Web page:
Allison's ode to the second moment: Seventh issue

Hello,

Welcome to the seventh edition of Allison’s Ode to the Second Moment, a newsletter that dares to acknowledge that we may not know the future---but we can guess it will fall within a range of possible outcomes.

Brexit

There are only two things for certain in a post-Brexit world

  1. We’ll have to listen to friends and acquaintances share their non-legal interpretations of Article 50

  2. The world is a riskier place.

Because we really don’t know what this will mean. Some are certain there will be a smooth transition to a thriving Britain free from the tyranny of inept Brussels bureaucrats. Others are convinced Britain (or possibly just England and Wales) will retreat into near autarky and the British economy will collapse.

I’d guess these are both tail events. The actual outcome will lie somewhere in-between, creating confusion and uncertainty in the mean time. We can count on more volatility, which makes investing harder and the price of safety more dear. That’s terrible news for retiring baby boomers. Unless you are that rare, clever person who can beat the market, more risk makes you worse off.

Speaking of investing in volatile markets

Now no one loves index funds more than I do. I used to work at DFA for goodness sake. I participated in jamborees celebrating the virtues of passive investing. But I think some are overselling the benefits of index funds. Last week satirist John Oliver repeated the new conventional wisdom: investing for retirement isn’t that “complicated.” Just invest in a portfolio of index funds that gradually moves from equities to bonds as you approach retirement. That is great advice if you never retire and spend your money.

For most people, saving for retirement requires solving the classic financial problem of turning a stream of income today into a stream of income in the future. Even a basic understanding of finance tells you a target date index fund isn’t sufficient to achieve that goal. It can build wealth, but it is lousy at turning wealth into income income when you need to spend. And that is the whole point. To any one who thinks it is so easy I ask you, why did so many defined benefit plans fail at it?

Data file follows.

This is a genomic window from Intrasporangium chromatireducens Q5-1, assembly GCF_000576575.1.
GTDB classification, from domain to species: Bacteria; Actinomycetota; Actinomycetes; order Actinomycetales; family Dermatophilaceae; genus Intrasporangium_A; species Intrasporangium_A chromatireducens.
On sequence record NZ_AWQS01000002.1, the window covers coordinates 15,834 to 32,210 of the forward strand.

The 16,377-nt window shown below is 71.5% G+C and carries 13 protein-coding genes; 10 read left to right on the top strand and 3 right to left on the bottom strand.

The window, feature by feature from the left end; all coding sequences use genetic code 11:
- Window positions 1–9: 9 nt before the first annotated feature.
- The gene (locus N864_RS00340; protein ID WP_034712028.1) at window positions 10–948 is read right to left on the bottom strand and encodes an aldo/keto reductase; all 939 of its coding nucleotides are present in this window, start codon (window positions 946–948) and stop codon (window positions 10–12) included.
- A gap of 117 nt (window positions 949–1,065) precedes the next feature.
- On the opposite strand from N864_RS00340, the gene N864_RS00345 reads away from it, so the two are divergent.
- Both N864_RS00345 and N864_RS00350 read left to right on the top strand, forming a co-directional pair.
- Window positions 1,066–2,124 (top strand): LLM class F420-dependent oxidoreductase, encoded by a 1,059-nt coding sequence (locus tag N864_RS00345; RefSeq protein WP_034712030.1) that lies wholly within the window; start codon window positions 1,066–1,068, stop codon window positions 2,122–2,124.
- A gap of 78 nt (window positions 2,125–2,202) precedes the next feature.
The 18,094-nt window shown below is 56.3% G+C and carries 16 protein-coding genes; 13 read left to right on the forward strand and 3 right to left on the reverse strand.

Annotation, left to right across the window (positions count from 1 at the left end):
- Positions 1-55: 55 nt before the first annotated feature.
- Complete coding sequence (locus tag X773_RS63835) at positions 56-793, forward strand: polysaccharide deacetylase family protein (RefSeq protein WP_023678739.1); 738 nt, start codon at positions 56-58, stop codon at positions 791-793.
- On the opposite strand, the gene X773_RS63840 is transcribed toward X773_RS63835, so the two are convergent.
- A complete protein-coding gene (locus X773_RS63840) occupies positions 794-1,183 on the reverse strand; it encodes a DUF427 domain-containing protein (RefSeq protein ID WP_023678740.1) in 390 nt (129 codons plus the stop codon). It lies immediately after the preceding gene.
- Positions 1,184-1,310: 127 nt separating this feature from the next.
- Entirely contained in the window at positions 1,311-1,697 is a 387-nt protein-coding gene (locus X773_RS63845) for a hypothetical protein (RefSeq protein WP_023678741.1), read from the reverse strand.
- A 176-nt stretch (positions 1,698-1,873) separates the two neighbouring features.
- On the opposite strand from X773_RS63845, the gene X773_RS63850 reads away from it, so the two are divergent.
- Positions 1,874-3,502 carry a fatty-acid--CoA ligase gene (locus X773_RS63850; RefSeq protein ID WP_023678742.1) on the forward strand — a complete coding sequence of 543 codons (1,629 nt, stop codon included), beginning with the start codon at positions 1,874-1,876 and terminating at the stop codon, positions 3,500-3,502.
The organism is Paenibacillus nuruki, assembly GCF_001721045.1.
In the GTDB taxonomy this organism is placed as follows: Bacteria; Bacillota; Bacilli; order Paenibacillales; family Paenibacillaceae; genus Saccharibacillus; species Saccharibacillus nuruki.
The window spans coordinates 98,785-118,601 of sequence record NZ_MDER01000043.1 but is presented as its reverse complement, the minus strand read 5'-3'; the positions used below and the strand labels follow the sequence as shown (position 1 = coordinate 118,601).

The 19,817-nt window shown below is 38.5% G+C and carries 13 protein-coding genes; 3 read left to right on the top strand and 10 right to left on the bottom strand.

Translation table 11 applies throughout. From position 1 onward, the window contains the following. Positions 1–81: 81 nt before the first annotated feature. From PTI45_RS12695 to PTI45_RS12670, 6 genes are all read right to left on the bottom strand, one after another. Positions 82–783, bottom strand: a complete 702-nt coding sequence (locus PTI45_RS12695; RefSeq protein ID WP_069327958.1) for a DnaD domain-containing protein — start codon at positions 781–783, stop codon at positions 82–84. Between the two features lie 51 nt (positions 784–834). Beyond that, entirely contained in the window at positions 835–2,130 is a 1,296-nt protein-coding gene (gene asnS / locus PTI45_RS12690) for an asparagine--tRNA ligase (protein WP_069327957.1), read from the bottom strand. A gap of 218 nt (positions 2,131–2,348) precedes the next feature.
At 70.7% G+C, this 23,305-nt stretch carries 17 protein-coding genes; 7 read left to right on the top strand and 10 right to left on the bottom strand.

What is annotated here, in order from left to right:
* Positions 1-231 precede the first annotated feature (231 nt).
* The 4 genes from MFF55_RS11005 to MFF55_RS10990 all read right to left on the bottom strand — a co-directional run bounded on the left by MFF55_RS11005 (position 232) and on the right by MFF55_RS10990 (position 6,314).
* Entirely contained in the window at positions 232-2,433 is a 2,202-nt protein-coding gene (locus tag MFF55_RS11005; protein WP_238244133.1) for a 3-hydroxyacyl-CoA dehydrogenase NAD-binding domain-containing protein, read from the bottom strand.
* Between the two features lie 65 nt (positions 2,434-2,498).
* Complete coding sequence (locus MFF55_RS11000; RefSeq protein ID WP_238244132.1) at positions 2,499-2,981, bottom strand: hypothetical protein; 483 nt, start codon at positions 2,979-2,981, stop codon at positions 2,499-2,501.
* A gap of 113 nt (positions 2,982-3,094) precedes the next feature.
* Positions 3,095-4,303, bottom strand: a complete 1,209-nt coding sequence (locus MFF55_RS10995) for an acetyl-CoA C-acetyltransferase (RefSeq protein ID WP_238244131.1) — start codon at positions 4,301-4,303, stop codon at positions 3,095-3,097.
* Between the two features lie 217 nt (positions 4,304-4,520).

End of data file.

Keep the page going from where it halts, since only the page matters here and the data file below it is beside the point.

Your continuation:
Now I received a lot of hate email for taking this view. I worry about how unprepared people are for retirement, mentally and financially. We’ve hard-wired most people to think about wealth and therefore leave them hanging when they retire and must solve the hardest part of the problem.

Incidentally, the last time I got so much hate mail was when I wrote about the fallacy of time diversification. It makes me wonder if the retail finance industry is pushing ideas (now widely accepted) that lack an intellectual foundation.

Pension Geeks, we’ve got a lot more work to do.

More interesting news from the UK

It was overshadowed by Brexit last week, but there’s been an interesting discussion in the UK on the British Steel pension plan. Tata UK Steel has a defined benefit plan short £700 million. The Indian conglomerate that owns UK Steel hopes to sell it (though all bets are off with Brexit). The sale may be necessary to save the company and 11,500 jobs. No one will buy it if they must absorb the underfunded pension.

There is a radical proposal discussed here by the Department of Work and Pensions (note to casual Pension Geeks: please bear with me as I get a little technical—I promise this is important). It involves cutting benefits by changing the inflation measure used to make cost-of-living adjustments from the RPI index to CPI. CPI normally grows slower because it doesn’t include housing costs (which seniors consume) and it assumes people alter their consumption when prices increase. The plan is sold as the least bad alternative. Or it's better than the benefit cuts if the pension were taken over by the Pension Protection Fund (the British equivalent of the PBGC). Yet, some are opposed because it sets a precedent where you can cut benefits promised to pensioners. But this may be a sad reality if the money is just not there.

This is important because it is just the start. The world is full of underfunded pensions and everyone is looking for a way to cut benefits. Changing how benefits increase with inflation is the most likely target because inflation has been low for a long time and the reductions occur far into the future. We already see the idea catching on.

  • Many Dutch pensions base cost-of-living increases on asset performance

    • so does the state of Wisconsin (they can even claw back old COLAs!!)

  • It offers a legal loophole to cut benefits in state and local plans in the United States

  • President Obama, at one point, supported a lower indexation rate to cut Social Security

I see the temptation. Inflation has been low for so long, people will barely notice the benefit cut. They would freak out if you cut benefits 5%, an inflation index cut isn’t so obvious. But still, I’d take a flat haircut. If inflation does pick up one day, retirees are exposed to more risk. People pay to avoid risk, isn’t a flat haircut a better choice?

Like most economists I idealize the most efficient outcome, not what’s politically possible….

And speaking of what’s possible, but never happens

The new Social Security Trustees report just came out. Not much new. 2034 is still the year full benefits can’t be paid from pay-roll tax revenues and the trust fund runs out. People can claim this isn’t big deal and we can wait until 2034 before taking action. It is true things might work out. There’s a chance the 2020s will bring unprecedented, high productivity growth or people may die earlier than we expect. But those are tail cases. Waiting probably means larger benefit cuts and tax increases than if we fix the problem now. We say that every year and no one listens.

Until next time, Pension Geeks!

Allison